DUBOIS, Wyo. — It is the kind of place tourists flock to in Washington, D.C. or New York during the summer months — an expansive, comprehensive museum, covering key aspects of World War II, the Korean War and Vietnam.
The National Museum of Military Vehicles, however, sits on the outskirts of a Wyoming frontier town, roughly 5 1/2 hours from Salt Lake City and 6 1/2 from Denver, with a population just over 800.
Inside the building sits scores of vintage and restored vehicles from the major conflicts, encapsulated in immersive exhibits.
It’s all part of museum founder Dan Starks’ personal collection, and all historic pieces tell their own tales of heroism and valor.
“There’s a lot of meaning here,” Starks told KSL-TV. “To put yourself in the shoes of the people that served in these vehicles — you can’t get that from a book, you can’t get that from a movie.”
Starks, a retired CEO of a Fortune 500 company, said he bought his first tank in 2010.
“I had no idea a civilian could own a tank,” Starks said. “When I got the opportunity to buy this rusted-out relic of a tank, I just jumped on it, thinking, ‘wouldn’t that be something to be able to restore it and drive it in the Dubois Fourth of July parade!'”
Restoring it may have been a “frustrating process,” as Starks described it, but it didn’t stop him from buying his second tank in 2014.
“Once I bought a second tank, I slowly started to buy more,” Starks recalled. “At one point, I had 13 military vehicles. I created a building to house them in that had a capacity of 30 military vehicles. I thought, ‘Well, I’ll never get 30 military vehicles’ and this tank barn will be adequate for the duration of my collecting career.”
As of Sunday, Starks has 475 tanks and military vehicles.
He recently acquired dozens of vehicles from a Utah collector who passed away in October 2020.
“Karl Smith from Salt Lake City was a very good friend of mine. He was absolutely instrumental in helping me create this collection,” Starks said. “He sold to me and helped me understand 150 of these vehicles in my 475-vehicle collection.”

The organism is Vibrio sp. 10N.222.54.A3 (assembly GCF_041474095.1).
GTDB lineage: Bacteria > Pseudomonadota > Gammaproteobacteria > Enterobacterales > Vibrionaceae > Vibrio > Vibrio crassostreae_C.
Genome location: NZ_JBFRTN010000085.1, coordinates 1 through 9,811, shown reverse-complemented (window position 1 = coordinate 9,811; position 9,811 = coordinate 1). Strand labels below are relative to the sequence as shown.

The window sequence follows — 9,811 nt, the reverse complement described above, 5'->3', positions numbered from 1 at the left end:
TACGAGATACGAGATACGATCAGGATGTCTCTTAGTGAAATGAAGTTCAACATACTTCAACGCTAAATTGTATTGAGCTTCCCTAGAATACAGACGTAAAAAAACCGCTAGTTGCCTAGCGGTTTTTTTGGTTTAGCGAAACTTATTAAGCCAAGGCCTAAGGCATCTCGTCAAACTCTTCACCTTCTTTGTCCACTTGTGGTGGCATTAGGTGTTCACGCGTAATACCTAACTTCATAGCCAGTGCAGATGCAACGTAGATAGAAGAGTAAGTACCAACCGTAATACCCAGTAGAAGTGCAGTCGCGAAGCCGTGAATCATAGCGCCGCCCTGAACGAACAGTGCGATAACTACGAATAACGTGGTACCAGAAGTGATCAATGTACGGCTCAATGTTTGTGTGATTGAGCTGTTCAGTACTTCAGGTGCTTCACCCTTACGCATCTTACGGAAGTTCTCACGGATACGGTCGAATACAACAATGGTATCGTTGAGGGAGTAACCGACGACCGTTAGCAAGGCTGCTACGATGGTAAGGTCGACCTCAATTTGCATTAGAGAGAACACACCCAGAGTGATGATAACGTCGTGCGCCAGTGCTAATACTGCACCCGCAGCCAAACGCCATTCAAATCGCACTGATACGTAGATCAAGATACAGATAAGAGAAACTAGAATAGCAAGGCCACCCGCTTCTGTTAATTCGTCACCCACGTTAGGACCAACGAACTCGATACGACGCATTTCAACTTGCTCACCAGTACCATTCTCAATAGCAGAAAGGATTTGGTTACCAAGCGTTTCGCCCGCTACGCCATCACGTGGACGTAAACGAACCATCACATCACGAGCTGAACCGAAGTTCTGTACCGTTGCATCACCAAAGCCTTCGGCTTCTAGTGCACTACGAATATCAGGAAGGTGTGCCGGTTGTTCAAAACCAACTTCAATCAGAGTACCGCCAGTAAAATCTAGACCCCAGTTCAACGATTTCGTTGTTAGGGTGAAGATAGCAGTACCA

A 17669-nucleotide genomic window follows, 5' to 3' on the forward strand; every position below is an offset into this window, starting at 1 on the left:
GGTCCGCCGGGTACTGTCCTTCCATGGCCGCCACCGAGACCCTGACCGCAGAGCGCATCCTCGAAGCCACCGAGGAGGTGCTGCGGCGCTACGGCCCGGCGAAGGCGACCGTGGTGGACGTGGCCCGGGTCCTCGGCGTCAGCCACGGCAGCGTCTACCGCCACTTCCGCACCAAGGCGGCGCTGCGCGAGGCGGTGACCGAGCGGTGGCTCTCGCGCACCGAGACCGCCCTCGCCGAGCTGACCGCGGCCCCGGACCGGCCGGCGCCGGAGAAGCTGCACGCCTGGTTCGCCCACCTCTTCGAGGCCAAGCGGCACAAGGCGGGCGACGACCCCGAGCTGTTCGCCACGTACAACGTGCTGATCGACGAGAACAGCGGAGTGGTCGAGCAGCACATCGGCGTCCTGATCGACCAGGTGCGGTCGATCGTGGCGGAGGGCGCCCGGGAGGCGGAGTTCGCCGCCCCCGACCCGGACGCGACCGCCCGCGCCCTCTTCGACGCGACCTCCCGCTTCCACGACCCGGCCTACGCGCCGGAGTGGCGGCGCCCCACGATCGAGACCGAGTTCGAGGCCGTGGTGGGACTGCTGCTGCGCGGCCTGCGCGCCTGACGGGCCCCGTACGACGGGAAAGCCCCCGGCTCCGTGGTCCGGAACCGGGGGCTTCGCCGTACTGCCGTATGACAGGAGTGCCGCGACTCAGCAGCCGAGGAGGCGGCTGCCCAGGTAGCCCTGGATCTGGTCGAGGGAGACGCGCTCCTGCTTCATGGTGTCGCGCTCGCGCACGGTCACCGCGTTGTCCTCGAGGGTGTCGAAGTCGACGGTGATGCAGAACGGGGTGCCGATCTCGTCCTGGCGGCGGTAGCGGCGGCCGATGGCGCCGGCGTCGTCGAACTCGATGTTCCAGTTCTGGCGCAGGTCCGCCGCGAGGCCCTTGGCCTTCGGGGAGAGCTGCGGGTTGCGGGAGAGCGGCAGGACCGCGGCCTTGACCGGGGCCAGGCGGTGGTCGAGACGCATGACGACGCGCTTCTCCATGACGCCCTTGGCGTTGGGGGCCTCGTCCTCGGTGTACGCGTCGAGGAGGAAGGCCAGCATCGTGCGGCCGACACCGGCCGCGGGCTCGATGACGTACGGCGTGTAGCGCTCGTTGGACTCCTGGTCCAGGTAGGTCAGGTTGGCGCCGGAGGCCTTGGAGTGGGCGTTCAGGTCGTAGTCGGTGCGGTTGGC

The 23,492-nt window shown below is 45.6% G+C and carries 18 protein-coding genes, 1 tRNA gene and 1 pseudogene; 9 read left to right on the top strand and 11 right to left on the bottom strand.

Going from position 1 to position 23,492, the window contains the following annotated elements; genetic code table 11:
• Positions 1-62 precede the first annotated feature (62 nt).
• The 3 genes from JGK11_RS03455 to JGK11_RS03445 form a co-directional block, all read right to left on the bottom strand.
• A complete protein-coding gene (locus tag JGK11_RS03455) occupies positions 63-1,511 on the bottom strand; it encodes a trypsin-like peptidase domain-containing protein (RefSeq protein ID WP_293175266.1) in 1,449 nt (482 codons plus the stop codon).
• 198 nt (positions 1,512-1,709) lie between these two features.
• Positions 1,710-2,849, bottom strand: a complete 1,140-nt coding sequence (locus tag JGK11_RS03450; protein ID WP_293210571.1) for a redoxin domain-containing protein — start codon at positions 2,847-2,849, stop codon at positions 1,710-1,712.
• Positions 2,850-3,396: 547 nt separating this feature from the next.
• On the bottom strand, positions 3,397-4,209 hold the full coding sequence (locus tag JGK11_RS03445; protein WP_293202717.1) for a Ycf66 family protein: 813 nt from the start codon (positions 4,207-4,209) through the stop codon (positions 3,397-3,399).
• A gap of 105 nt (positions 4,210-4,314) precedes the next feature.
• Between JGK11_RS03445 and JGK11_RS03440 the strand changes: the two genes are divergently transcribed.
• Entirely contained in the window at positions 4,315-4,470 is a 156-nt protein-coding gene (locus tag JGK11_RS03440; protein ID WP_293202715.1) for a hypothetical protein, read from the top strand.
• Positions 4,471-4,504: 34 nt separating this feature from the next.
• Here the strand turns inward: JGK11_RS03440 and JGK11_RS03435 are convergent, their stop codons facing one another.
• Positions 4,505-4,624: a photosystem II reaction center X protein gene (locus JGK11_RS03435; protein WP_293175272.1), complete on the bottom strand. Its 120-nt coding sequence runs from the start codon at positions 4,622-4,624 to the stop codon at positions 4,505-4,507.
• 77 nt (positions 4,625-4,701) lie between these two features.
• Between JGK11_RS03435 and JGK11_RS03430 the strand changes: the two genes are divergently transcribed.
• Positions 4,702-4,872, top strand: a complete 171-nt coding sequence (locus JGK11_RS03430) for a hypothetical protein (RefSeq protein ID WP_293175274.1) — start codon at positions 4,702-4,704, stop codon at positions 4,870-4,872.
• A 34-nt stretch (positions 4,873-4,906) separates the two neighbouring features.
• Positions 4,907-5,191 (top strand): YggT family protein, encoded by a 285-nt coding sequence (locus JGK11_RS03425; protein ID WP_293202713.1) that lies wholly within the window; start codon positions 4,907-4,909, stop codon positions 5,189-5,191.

Starks said there were still plans to add to the collection.
“I have as many vehicles as I can imagine wanting, covering World War II and the Korean War,” Starks explained. “I have a good number of vehicles covering the Vietnam War, but I have not been able to access a number of more modern American ground combat vehicles, and that’s where the expansion of my collection will come from here in the future.”
Starks recently opened a Korean War and Vietnam section, with audio and visual displays, and recorded first-hand accounts of veterans.
“We wanted people to feel it in their bones to the extent we could make that possible,” Starks said.
Though he has poured more than $100 million of his personal fortune into the collection, Starks said the enterprise hasn’t been about the value or even collecting — but instead, he sees a benefit in the stories and lessons the vehicles share.
He ultimately hopes visitors to the museum will gain a greater appreciation for military service.
“It’s a level of appreciation that I think people are surprised to feel when they come through this museum,” Starks said. “I hope that people really learn a little bit more about what did it take to create the country that we have and what do we need to continue to do to keep this country moving forward.”
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